The Herald, Sharon, PA Published Saturday, Feb. 12, 2000


Fuel prices have firms making tough choices

By Erin Remai
Herald Staff Writer

The steep rise in prices of diesel fuel over the last few weeks have caused major distress to area trucking and busing companies, which may also face surcharges and profit losses to cover costs.

A news release from the United Motor Coach Association said its members are trying to deal with diesel fuel-price hikes without alienating customers.

Greenville-based Anderson Coach and Tour may have to look at rate changes and surcharges for its customers, said Carlotta Sheets, director of marketing.

“We’ve had a rate increase (in diesel fuel) that’s more than 100 percent what we were paying last year,” Ms. Sheets said. “In terms of how it’s affecting our long-term business, we can’t really say what the long-term effects will be.”

According to the news release, charter transportation contracts signed months ago won’t cover price hikes as high as 40 percent and many operators have to decide either to honor original prices and absorb the operating loss or upset their customers by adding a last-minute fuel surcharge to the price of the charter. Over the last year, the price of a barrel of crude oil from the Organization of Petroleum Exporting Countries has gone from $10 to $11 a barrel to nearly $30, the release said. That has gradually hiked the price of gasoline while raising the price of diesel fuel at a faster rate, the release said.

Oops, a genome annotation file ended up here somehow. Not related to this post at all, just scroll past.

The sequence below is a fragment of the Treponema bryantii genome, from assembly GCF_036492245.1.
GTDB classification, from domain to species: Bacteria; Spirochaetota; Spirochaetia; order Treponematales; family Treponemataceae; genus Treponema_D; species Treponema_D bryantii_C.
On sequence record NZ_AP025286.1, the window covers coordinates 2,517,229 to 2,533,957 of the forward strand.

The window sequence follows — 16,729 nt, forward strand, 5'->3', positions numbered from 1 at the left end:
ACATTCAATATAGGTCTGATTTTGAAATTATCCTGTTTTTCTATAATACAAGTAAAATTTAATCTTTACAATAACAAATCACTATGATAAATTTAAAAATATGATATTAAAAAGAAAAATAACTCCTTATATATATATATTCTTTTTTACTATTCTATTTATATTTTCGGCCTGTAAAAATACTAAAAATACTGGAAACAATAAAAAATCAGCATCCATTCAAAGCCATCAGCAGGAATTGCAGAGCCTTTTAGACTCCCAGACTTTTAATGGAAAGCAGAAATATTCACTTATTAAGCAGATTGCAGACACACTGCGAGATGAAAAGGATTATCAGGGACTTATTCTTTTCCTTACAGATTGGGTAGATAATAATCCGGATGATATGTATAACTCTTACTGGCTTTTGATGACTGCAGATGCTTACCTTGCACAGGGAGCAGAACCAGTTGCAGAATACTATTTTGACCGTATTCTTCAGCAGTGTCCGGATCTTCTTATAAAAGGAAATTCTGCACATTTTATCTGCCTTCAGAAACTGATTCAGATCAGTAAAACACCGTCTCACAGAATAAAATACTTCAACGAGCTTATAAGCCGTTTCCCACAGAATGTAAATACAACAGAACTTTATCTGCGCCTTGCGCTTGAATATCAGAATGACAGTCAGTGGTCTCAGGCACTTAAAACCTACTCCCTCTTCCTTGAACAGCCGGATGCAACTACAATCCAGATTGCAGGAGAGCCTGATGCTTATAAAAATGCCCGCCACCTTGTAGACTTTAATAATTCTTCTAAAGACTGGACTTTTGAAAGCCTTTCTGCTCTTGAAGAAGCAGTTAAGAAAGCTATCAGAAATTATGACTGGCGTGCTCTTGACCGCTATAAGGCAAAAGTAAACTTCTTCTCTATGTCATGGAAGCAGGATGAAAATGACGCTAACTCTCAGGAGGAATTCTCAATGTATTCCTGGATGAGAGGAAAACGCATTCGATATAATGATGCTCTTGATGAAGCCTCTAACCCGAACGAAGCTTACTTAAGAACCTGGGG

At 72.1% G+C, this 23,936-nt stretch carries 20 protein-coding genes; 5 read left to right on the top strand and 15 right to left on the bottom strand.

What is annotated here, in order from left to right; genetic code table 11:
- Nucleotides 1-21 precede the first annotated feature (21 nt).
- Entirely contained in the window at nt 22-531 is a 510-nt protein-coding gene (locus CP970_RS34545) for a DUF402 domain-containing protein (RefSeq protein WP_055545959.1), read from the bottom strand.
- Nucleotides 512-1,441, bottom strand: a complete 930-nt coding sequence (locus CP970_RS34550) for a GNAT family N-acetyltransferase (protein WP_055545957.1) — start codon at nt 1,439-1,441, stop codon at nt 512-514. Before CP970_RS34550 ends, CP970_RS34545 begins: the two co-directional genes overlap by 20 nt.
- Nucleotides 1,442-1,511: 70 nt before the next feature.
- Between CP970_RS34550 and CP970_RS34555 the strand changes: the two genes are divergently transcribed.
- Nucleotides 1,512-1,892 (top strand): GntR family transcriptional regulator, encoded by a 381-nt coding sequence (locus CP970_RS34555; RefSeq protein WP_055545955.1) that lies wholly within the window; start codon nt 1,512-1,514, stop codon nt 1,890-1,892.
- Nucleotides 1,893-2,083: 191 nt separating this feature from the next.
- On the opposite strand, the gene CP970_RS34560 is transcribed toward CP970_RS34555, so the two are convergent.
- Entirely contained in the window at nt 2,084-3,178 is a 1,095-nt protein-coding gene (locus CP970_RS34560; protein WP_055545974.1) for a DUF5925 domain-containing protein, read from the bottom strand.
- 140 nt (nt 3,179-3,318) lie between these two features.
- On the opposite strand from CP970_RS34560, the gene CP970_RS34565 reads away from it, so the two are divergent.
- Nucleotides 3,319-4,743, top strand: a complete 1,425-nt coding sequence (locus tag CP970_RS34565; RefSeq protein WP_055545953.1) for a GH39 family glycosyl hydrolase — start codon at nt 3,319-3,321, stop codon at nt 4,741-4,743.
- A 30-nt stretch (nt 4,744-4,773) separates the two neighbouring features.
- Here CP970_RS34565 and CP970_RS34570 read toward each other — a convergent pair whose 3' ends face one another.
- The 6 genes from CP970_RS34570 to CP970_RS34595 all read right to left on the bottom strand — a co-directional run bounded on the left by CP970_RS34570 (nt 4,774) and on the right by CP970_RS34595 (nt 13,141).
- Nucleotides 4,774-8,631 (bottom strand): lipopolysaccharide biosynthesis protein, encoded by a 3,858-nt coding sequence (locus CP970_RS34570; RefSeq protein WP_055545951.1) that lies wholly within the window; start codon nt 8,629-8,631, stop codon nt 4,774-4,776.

Watson’s Inc. in Jefferson Township, a school bus contractor, is also facing difficulty due to high prices and set contracts, said Brenda Watson, transportation director. “Unfortunately for us we have contracts that are put in place,” she said. “The increase in diesel-fuel prices cuts into profitability for the company.”

Last February, Watson’s paid $1.09 a gallon for diesel fuel and used 3,012 gallons. As of Tuesday, the cost was up to $1.96 a gallon and the company is anticipating paying $3,000 more than it did at this time last year.

“It makes me lose sleep,” Ms. Watson said. “We have contracts with our schools that are in place and the increases can’t be passed on to them. It’s going to affect our bottom line considerably.” Bob Hoffman, terminal manager for Trinity Industries Inc. trucking service in West Middlesex, said the diesel fuel market is so volatile that only one of Trinity’s four vendors would give him a firm quote last weekend.

From the beginning of the month to this week the price of a gallon of fuel went up another 30 cents to $1.85, he said.

“From a year ago, we’re probably 80 cents higher (a gallon),” Hoffman said. “We’re a private carrier, we haul for Trinity Industries, but the cost has to be passed on to someone, so the consumer at the end has to pay the higher price.”

Arrow Trucking Co. in Wheatland is also looking at a drop in profits. As of Feb. 7 the national average price of a gallon of diesel fuel was $1.47. One month ago it was $1.30 and in December it was $1.28, said Jerry Balagna, terminal manager. Balagna said diesel prices are more than $2 a gallon in New England and average about $1.65 a gallon locally.

“We had a tremendous drop in profits. If it continues this way, we will go into the hole,” he said.

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